So, for these same women, to have arrived at the tomb early that Sunday morning, only to find that – April Fools! Jesus is not dead, but alive! – it must have seemed too good to be true. They must have thought someone was playing a trick on THEM. Their joy at the news utterly terrified them… and so they said nothing to anyone.   








….







Or did they?

April Fools!

The Gospel of Mark would not exist if these women had not – eventually – told someone. We would not have a New Testament of they had not – eventually – shared with Peter and the rest of the disciples. WE WOULD NOT BE HERE today, Easter Sunday, April Fool’s Day 2018, if they had not – eventually – shared the good news.

God DID play the best trick of all time… on death, the devil, and the powers of evil.
April Fools, death doesn’t have the last word anymore!

April Fools, the powers of evil and might in the world are going to LOSE!

April Fools, the king of the universe gave us his life so that we may be delivered from death and the grave!

April Fools, new life is happening everywhere we look! Even when we least expect it. ESPECIALLY when we least expect it.

And we WILL see him, in places where we expect to see sadness and death… like after a Good Friday service, when one of the thorns from our “Sights, Sounds, and Smells of Good Friday Service” … was discovered to have a small bud on it. April fools, new life is happening!

This last week we SAW, HEARD, and TASTED how the Lord is good. Today, and every day to come, we will HEAR and SEE the goodness of this new life coming into our lives.
But the joke is on US if we think that the story actually ENDS here, at the conclusion of Mark’ Gospel. God’s story… OUR story, does not. It keeps going. Life happens. 

Resurrection happens. And not JUST TODAY either… April Fools! Easter isn’t just a day, it is a season. 50 days long in fact… much longer than the season of Lent. As it turns out, God is dead serious about life.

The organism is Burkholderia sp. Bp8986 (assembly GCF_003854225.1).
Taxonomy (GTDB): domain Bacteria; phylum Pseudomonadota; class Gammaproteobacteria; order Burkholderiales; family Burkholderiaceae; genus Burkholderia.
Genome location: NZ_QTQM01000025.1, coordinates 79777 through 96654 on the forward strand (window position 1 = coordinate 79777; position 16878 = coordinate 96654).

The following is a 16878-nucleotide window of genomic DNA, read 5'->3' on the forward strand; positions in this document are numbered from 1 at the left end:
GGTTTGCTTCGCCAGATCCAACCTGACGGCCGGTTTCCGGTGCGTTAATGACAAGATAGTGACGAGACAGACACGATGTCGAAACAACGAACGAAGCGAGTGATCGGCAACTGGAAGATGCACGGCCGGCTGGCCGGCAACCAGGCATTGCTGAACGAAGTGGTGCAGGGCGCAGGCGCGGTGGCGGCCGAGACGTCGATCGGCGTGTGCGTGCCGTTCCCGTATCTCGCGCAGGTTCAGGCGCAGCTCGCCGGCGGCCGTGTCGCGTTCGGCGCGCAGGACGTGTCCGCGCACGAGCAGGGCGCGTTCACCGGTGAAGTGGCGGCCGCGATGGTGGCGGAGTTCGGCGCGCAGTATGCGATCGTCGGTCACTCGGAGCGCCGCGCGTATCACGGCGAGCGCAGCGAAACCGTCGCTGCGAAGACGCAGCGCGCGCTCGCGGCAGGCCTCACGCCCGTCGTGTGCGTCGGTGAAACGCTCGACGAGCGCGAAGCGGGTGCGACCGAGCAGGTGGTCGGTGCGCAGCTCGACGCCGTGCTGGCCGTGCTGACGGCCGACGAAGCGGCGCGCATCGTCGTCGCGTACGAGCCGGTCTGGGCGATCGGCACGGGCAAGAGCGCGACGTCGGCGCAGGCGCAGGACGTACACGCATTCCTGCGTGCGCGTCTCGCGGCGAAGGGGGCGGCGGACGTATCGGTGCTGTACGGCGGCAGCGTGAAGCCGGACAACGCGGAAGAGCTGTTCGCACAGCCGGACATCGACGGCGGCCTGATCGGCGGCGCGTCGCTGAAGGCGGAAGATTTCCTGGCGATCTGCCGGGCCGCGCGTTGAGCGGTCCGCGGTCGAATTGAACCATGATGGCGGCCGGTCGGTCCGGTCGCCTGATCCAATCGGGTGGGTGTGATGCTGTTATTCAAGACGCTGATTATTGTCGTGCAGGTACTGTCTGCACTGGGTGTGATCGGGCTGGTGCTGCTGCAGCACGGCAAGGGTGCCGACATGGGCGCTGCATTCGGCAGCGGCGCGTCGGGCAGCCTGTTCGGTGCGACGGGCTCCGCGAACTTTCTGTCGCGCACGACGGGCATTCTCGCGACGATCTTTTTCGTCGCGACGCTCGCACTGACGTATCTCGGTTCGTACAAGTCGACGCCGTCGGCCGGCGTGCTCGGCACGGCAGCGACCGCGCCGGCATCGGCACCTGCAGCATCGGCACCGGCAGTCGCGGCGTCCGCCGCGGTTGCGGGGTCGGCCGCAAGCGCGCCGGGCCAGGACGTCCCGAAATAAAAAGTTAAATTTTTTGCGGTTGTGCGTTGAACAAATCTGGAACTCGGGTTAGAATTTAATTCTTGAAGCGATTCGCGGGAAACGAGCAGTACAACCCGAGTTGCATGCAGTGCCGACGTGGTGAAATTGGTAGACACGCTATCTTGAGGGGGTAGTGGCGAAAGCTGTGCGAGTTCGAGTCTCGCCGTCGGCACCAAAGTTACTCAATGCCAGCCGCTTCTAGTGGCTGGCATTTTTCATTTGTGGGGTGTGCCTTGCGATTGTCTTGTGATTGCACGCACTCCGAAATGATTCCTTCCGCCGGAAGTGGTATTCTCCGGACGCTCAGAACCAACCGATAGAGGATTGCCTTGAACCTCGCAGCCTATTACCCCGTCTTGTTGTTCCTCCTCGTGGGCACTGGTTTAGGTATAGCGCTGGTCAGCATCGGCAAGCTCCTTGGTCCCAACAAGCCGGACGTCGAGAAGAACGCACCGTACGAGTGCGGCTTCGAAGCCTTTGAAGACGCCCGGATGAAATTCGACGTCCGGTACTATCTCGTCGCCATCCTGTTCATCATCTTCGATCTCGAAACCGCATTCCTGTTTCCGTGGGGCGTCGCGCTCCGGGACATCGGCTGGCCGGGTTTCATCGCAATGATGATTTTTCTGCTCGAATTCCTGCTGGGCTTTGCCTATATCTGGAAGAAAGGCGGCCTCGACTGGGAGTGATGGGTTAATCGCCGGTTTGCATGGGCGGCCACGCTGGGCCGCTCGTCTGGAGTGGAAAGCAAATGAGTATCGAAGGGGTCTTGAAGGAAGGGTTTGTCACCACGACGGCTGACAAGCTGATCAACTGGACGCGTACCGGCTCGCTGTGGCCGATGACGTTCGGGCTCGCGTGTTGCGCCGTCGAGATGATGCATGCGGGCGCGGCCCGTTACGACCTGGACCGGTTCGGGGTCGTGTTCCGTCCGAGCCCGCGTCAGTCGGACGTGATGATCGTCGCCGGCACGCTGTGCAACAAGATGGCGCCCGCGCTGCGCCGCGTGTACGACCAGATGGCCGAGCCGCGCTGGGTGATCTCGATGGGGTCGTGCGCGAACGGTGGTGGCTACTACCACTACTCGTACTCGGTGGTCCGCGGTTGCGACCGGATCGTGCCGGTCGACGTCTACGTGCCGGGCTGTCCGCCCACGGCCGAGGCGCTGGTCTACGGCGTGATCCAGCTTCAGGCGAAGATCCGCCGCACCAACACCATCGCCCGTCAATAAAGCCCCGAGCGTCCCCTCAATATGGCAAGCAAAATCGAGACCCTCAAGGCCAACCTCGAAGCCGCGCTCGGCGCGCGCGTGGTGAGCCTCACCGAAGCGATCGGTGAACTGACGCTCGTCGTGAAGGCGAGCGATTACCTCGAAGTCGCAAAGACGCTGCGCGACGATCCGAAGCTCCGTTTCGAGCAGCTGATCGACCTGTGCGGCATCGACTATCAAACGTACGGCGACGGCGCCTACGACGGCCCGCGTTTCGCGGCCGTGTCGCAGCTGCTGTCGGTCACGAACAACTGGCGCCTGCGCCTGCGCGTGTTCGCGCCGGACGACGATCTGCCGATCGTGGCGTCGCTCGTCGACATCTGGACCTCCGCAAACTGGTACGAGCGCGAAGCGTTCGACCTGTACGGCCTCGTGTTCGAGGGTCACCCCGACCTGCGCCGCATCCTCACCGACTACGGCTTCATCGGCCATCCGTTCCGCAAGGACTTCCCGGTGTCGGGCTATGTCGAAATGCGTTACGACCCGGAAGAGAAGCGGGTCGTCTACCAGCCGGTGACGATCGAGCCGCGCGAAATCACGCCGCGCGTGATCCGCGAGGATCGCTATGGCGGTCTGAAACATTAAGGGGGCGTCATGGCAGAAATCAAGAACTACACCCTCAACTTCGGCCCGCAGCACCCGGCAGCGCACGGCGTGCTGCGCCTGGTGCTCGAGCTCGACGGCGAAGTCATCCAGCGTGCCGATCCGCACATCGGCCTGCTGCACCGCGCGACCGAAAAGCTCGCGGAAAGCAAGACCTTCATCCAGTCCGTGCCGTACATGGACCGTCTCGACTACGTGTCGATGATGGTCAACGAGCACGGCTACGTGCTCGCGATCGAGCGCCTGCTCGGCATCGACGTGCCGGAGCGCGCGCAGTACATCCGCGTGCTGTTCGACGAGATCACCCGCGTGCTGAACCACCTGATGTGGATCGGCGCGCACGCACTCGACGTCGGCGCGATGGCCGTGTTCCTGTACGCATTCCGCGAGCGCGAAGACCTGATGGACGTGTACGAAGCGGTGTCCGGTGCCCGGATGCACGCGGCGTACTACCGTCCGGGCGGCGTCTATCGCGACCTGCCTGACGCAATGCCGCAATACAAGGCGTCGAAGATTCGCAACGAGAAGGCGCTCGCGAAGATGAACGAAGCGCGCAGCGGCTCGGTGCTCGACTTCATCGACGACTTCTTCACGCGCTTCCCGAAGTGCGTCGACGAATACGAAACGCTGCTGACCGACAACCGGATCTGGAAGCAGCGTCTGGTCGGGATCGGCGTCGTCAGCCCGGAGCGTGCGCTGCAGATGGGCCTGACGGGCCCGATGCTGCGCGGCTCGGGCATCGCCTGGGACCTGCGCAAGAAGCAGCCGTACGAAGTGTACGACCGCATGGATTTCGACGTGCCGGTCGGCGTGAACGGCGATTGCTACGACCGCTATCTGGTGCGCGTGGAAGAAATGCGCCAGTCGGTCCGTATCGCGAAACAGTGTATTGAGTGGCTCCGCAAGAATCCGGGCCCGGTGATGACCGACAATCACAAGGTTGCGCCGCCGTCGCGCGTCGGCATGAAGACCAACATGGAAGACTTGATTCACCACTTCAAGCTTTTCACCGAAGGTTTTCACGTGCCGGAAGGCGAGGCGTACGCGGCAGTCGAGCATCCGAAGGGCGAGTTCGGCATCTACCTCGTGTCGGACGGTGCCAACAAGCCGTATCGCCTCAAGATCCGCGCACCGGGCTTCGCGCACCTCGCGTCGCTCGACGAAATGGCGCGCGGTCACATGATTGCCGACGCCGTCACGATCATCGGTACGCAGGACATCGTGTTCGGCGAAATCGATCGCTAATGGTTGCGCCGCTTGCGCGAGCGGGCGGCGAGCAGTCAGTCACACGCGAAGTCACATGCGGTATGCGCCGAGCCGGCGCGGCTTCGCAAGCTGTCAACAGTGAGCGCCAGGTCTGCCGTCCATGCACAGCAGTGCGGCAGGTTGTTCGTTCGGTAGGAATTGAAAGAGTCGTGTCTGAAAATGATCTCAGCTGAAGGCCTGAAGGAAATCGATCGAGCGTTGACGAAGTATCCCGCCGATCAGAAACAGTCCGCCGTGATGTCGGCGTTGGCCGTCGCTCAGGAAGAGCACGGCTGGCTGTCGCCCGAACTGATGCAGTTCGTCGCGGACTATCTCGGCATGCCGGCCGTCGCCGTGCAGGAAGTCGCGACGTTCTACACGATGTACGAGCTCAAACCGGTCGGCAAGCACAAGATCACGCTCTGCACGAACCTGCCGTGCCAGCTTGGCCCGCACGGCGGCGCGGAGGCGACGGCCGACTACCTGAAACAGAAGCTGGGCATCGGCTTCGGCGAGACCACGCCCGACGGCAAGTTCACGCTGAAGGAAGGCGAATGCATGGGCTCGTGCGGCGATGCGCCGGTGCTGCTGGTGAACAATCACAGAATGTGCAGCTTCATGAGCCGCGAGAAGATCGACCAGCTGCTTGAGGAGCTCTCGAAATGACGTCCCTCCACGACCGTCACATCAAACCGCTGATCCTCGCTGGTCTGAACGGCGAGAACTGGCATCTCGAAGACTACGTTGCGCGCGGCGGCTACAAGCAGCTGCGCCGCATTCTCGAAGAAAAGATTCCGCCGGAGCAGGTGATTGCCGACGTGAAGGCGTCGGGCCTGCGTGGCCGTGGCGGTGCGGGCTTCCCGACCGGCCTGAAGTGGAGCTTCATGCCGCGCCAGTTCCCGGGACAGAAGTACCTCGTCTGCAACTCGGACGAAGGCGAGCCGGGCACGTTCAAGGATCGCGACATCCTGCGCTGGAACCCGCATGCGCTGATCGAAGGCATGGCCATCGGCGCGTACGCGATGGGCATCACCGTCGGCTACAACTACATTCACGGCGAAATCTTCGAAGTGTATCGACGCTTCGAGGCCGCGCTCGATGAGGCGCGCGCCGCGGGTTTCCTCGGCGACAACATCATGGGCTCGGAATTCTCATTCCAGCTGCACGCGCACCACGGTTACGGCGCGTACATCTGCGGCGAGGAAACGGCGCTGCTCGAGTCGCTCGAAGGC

Christ is Risen! (He is risen…)

Thanks be to God! Amen.


Saturday, March 31, 2018

The Sights, Sounds, and Smells of Good Friday


3-30-18 Good Friday
This is the brief meditation before experiencing "The Sights, Sounds, and Smells of Good Friday."

Let the words of my mouth and the meditations of our hearts by acceptable in your sight, O Christ our rock and our redeemer. Amen.

Tonight, things will go a little bit differently than you might have experienced before.

The story hasn’t changed. Last night was Maundy Thursday, when Jesus broke bread with his disciples in his last meal before his death… men who would later betray, deny, and abandon him. Jesus broke bread, and shared a cup of wine with them, creating our sacrament of holy communion. In the garden of Gethsemane, he prayed in agitation and dread of this very day. His closest friends could not keep awake with him, and later deserted him altogether. His betrayer, Judas, is about to hand him over to religious leaders who sought his death. These chief priests and scribes, in turn, will him over to their Roman oppressors, who in the end were all too willing to put him on a cross.

From that cross, in Mark’s Gospel, Jesus calls out from the beginning of Psalm 22, which we read together just a moment ago. “My God my God, why have you forsaken me?”

Last night the altar was stripped and laid bare, just as Jesus was stripped of all support and comfort. Jesus was left to face death alone. Here was a man, abandoned by his closest friends, abandoned by the rule of law, abandoned even by his God.

That is why we call this day “Good Friday.” Today was not good for Jesus. But it was good for the whole world…. good even for the disciples who ran away and are hiding. Good even for Peter who denied Jesus. Good for the women, who stood near the cross and later stood outside the tomb in hopelessness, waiting for a Sunday they didn’t yet know was coming. Good for us, gathered here tonight, as we enter the story in a new way.

The details are part of the same account we remember every year. This time, however, we will take the time to examine each part of description of Jesus’s suffering and death. We will enter the story will all of our senses – last night we tasted the bread and wine. Tonight, we hear, see, smell, and touch. Because this isn’t just a record of something that happened a long time ago. This is a story that we are a part of too. This is a story that still means something to us, two thousand years after it happened. It is a story to take home with you, just as you will be taking items home with you - to keep in mind that Good Friday is more than just remembering how much Jesus suffered before he died. It’s about all the ways that we get to share in the story too.